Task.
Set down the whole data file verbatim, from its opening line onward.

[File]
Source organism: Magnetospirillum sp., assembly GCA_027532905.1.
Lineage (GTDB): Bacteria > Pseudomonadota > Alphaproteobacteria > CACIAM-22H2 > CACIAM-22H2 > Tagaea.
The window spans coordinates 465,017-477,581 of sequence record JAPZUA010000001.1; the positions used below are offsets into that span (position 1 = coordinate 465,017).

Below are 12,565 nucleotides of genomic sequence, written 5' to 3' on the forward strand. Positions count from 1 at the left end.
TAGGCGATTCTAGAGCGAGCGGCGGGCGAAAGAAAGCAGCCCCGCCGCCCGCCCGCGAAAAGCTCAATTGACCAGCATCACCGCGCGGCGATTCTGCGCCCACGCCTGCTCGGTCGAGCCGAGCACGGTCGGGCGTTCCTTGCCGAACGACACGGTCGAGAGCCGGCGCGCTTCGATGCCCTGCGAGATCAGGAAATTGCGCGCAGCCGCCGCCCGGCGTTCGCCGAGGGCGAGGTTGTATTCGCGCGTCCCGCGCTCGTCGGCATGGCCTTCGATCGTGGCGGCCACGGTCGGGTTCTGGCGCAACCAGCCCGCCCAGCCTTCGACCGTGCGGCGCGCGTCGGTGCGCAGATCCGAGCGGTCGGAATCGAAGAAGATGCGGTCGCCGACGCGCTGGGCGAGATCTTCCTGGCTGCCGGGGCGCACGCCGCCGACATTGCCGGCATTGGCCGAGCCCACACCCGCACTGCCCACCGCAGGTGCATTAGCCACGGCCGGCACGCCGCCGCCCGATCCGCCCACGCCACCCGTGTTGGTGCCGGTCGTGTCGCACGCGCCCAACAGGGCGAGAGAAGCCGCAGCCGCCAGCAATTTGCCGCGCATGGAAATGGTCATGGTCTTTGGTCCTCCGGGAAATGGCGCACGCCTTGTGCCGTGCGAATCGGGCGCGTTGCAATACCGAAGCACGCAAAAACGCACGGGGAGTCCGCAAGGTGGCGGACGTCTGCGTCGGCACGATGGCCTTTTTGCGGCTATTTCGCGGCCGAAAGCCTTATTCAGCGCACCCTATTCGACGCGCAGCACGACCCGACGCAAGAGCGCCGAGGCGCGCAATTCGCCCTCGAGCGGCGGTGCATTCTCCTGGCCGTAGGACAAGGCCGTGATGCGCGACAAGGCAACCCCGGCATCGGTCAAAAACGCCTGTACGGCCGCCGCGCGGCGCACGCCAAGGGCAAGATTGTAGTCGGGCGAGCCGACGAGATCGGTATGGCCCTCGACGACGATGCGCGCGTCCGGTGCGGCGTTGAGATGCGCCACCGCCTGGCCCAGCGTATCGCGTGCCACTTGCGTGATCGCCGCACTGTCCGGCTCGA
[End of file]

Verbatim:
Source organism: Magnetospirillum sp., assembly GCA_027532905.1.
Lineage (GTDB): Bacteria > Pseudomonadota > Alphaproteobacteria > CACIAM-22H2 > CACIAM-22H2 > Tagaea.
The window spans coordinates 465,017-477,581 of sequence record JAPZUA010000001.1; the positions used below are offsets into that span (position 1 = coordinate 465,017).

Below are 12,565 nucleotides of genomic sequence, written 5' to 3' on the forward strand. Positions count from 1 at the left end.
TAGGCGATTCTAGAGCGAGCGGCGGGCGAAAGAAAGCAGCCCCGCCGCCCGCCCGCGAAAAGCTCAATTGACCAGCATCACCGCGCGGCGATTCTGCGCCCACGCCTGCTCGGTCGAGCCGAGCACGGTCGGGCGTTCCTTGCCGAACGACACGGTCGAGAGCCGGCGCGCTTCGATGCCCTGCGAGATCAGGAAATTGCGCGCAGCCGCCGCCCGGCGTTCGCCGAGGGCGAGGTTGTATTCGCGCGTCCCGCGCTCGTCGGCATGGCCTTCGATCGTGGCGGCCACGGTCGGGTTCTGGCGCAACCAGCCCGCCCAGCCTTCGACCGTGCGGCGCGCGTCGGTGCGCAGATCCGAGCGGTCGGAATCGAAGAAGATGCGGTCGCCGACGCGCTGGGCGAGATCTTCCTGGCTGCCGGGGCGCACGCCGCCGACATTGCCGGCATTGGCCGAGCCCACACCCGCACTGCCCACCGCAGGTGCATTAGCCACGGCCGGCACGCCGCCGCCCGATCCGCCCACGCCACCCGTGTTGGTGCCGGTCGTGTCGCACGCGCCCAACAGGGCGAGAGAAGCCGCAGCCGCCAGCAATTTGCCGCGCATGGAAATGGTCATGGTCTTTGGTCCTCCGGGAAATGGCGCACGCCTTGTGCCGTGCGAATCGGGCGCGTTGCAATACCGAAGCACGCAAAAACGCACGGGGAGTCCGCAAGGTGGCGGACGTCTGCGTCGGCACGATGGCCTTTTTGCGGCTATTTCGCGGCCGAAAGCCTTATTCAGCGCACCCTATTCGACGCGCAGCACGACCCGACGCAAGAGCGCCGAGGCGCGCAATTCGCCCTCGAGCGGCGGTGCATTCTCCTGGCCGTAGGACAAGGCCGTGATGCGCGACAAGGCAACCCCGGCATCGGTCAAAAACGCCTGTACGGCCGCCGCGCGGCGCACGCCAAGGGCAAGATTGTAGTCGGGCGAGCCGACGAGATCGGTATGGCCCTCGACGACGATGCGCGCGTCCGGTGCGGCGTTGAGATGCGCCACCGCCTGGCCCAGCGTATCGCGTGCCACTTGCGTGATCGCCGCACTGTCCGGCTCGA